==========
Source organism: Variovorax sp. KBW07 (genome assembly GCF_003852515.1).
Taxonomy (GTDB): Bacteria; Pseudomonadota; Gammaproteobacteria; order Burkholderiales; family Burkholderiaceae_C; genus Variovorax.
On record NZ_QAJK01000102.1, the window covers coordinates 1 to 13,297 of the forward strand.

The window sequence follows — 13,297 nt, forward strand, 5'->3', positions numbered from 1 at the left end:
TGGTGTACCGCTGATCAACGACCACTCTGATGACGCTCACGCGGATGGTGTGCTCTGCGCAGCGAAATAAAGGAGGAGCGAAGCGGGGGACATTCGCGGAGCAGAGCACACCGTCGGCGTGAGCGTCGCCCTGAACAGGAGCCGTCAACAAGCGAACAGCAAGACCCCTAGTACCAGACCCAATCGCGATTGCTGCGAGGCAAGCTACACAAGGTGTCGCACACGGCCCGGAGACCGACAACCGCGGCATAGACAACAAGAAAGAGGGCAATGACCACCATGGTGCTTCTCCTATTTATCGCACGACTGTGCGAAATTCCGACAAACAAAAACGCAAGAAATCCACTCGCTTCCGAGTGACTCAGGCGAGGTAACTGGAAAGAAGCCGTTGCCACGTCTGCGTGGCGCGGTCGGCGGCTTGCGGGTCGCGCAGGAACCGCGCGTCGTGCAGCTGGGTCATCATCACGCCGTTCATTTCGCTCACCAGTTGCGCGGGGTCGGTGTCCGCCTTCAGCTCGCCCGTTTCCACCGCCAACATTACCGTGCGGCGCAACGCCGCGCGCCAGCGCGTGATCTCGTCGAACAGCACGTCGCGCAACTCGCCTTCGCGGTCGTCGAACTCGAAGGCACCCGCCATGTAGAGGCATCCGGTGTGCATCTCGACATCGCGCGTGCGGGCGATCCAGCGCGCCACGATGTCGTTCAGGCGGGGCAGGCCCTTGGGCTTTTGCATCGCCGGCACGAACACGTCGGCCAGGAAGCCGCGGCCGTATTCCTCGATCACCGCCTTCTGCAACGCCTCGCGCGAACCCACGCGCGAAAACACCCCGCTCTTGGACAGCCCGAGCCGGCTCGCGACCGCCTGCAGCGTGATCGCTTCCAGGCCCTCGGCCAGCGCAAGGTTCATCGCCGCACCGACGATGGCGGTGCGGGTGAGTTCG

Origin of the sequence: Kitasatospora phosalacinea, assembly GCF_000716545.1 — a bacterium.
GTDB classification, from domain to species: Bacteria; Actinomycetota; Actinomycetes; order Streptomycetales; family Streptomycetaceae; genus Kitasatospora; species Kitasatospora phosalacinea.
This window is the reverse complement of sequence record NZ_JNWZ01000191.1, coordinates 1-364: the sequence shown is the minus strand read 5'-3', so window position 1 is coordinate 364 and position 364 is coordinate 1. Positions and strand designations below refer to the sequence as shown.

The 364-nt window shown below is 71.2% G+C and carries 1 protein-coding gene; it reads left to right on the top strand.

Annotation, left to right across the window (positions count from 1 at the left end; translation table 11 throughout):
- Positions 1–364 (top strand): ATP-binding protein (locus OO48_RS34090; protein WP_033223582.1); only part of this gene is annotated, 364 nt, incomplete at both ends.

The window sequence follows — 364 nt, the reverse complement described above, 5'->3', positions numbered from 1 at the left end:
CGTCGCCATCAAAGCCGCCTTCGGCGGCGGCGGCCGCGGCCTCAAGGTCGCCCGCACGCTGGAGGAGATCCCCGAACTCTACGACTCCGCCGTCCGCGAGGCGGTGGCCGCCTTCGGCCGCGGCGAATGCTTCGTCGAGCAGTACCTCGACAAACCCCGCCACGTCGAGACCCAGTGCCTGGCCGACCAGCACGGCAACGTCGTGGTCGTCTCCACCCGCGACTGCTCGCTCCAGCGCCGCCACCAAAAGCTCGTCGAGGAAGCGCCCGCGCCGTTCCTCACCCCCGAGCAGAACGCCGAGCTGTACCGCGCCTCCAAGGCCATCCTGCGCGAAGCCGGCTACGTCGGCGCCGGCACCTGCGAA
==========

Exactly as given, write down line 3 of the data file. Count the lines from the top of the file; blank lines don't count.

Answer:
On record NZ_QAJK01000102.1, the window covers coordinates 1 to 13,297 of the forward strand.